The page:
The Motor Vehicles Act, 1988: Vehicles are one of the chief noise producing irritants in modern times. The Motor Vehicles Act, 1988 through sections 20, 21 (j), 41, 68, 68 I, 70, 91 and 111 empowers a State Government to frame rules for the un keep of motor vehicles and control of noise produced by them in this jurisdiction. It is submitted that the Motor Vehicles Rules made by States do not contain any effective control measures to control noise pollution except a meagre control of horns and silencers of the motor vehicles.
The Aircrafts Act, 1934: Under Section 5 of the Aircrafts Act 1934 Central Government has power to make rules for manufacture, possession, use, operation, sale, import or export any aircraft and this may cover the regulation of air transport services and the prohibition of the use of aircraft. The Act has many other provisions but there is no provision for the control of noise. In this regard it is suggested that aerodromes be constructed far away from the residential areas of a city in order to protect residence from the noise created by frequent take off and landing.
The Factories Act, 1948: It is very surprising that no industrial law provides any protection to the workers from noise pollution. Section 11 (I) of the Act stipulates that every factory shall be kept clean, without having any nuisance and in particular the use of word ‘nuisance’ in section II may include ‘noise’, but it is very high time that the employees should be protected from noise pollution by making some statutory provisions in the industrial laws. It is also very amusing that under section 35 of the Act, protection is given for the eyes of an employee working but as such no protection is provided to the ears.
Article 21 of the Constitution of India- Protection of Life and Personal Liberty: No person shall be deprived of his life or personal liberty except according to procedure established by law.
Article 21 starts with a negative word but the word “No” has been used in relation to the word ‘deprived’. The object of the fundamental right under Article 21 is to prevent encroachment upon personal liberty and deprivation of life except according to procedure established by law. Article 21 of the Constitution deals with prevention of encroachment upon personal liberty or deprivation of life of a person.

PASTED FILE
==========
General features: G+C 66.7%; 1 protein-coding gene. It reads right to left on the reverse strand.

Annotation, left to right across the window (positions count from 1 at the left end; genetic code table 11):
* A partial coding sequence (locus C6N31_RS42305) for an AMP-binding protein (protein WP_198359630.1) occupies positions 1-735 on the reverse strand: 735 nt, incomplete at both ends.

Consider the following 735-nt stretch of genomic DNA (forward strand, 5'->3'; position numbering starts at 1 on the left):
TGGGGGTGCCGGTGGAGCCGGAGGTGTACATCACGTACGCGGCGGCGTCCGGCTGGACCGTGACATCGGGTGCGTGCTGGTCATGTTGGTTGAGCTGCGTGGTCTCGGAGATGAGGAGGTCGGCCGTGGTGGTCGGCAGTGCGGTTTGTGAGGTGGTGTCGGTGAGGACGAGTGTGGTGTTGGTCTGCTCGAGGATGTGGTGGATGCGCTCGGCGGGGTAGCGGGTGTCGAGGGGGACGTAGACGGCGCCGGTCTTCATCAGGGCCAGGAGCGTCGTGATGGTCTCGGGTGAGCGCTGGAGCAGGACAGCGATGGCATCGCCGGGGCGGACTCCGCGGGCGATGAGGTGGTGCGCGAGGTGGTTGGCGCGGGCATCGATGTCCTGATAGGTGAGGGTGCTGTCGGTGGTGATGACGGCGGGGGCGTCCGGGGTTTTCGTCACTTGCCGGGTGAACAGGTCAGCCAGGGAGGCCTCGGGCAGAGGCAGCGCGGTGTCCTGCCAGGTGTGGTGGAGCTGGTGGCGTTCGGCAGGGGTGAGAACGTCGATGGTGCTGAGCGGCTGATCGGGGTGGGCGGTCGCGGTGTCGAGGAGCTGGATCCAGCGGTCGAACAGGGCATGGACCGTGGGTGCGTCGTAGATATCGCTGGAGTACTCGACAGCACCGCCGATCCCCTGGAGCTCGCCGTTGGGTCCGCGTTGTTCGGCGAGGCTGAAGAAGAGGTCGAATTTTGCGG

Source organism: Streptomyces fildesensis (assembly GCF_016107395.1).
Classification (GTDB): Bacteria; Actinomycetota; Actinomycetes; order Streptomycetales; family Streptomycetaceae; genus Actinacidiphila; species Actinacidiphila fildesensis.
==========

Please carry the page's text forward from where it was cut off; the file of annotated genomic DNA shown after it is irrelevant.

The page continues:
Personal liberty means a bundle of rights, essential for the existence of human life. In Maneka Gandhi v. Union of India, the Supreme Court pointed out that the expression “personal liberty” does not mean only liberty of the persons but also liberty or rights attached to the person (Jus-personam). A division bench of the Delhi High Court observed in AV Chardel v. Delhi University that the expression “life and personal liberty includes a variety of rights, which though not enumerated in Part-III of the Constitution, can be included in various aspects of liberty provided they are necessary for the full development of human personality. Further in Francis Coralie v. Union Territory of Delhi, Justices PN Bhagwati, Fazal Ali, Murtaza, while stressing the quality of life and its enjoyment within the purview of Article 21 have rightly said: “The right to life enshrined in Article 21 cannot be restricted to mere animal existence. It means something much more than just physical survival. The right to life includes the right to live with human dignity and all that goes along with it.”
Thus the expression “personal liberty” is not confined to the protection of limb and faculty but includes everything essential for the enjoyment of life with all human dignity.
A very important question how far the violation of liberties essential for life caused by the environmental pollution lies within the scope of Article 21 has been discussed by the High Court of Andhra Pradesh.
Damodar Rao v. S. O. Municipal Corporation, Hyderabad. It observed: “The enjoyment of life and its attainment and fulfilment guaranteed by Article 21 of the Constitution embraces the protection and preservation of nature’s gifts without which life cannot be enjoyed. There can be no reason why practice of violent extinguishment of life alone should be regarded as violative of Article 21 of the Constitution. The slow poisoning by the polluted atmosphere caused by environmental pollution and spoliation should also be regarded as amounting to violation of Article 21 of the Constitution.
Similar question has recently been discussed by Rajasthan High Court in LK Koolwal v State, while issuing the writ of mandamus against the municipal corporation of Jaipur, the Court observed: “Maintenance of health, preservation of sanitation and environment falls within the purview of Article 21 as it adversely affects the life of the citizen and it amounts to slow poisoning and reducing the life of the citizens because health hazards are created.”